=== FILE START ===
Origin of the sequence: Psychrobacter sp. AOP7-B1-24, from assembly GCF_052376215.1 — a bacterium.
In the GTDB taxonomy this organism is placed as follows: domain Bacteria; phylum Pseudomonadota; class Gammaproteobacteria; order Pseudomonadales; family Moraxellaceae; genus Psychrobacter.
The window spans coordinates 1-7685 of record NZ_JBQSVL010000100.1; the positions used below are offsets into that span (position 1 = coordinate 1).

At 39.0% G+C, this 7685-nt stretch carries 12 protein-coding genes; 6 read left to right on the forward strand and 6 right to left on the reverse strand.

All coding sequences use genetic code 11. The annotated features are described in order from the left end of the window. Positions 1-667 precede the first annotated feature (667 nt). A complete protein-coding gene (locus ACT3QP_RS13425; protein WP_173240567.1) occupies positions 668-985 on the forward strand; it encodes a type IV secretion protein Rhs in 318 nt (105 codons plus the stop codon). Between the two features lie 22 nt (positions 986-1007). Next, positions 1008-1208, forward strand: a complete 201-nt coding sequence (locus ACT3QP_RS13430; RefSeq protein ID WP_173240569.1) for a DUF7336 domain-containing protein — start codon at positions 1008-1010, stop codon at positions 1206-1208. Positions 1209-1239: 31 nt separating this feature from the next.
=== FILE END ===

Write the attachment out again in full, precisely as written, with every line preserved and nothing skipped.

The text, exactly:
Origin of the sequence: Psychrobacter sp. AOP7-B1-24, from assembly GCF_052376215.1 — a bacterium.
In the GTDB taxonomy this organism is placed as follows: domain Bacteria; phylum Pseudomonadota; class Gammaproteobacteria; order Pseudomonadales; family Moraxellaceae; genus Psychrobacter.
The window spans coordinates 1-7685 of record NZ_JBQSVL010000100.1; the positions used below are offsets into that span (position 1 = coordinate 1).

At 39.0% G+C, this 7685-nt stretch carries 12 protein-coding genes; 6 read left to right on the forward strand and 6 right to left on the reverse strand.

All coding sequences use genetic code 11. The annotated features are described in order from the left end of the window. Positions 1-667 precede the first annotated feature (667 nt). A complete protein-coding gene (locus ACT3QP_RS13425; protein WP_173240567.1) occupies positions 668-985 on the forward strand; it encodes a type IV secretion protein Rhs in 318 nt (105 codons plus the stop codon). Between the two features lie 22 nt (positions 986-1007). Next, positions 1008-1208, forward strand: a complete 201-nt coding sequence (locus ACT3QP_RS13430; RefSeq protein ID WP_173240569.1) for a DUF7336 domain-containing protein — start codon at positions 1008-1010, stop codon at positions 1206-1208. Positions 1209-1239: 31 nt separating this feature from the next.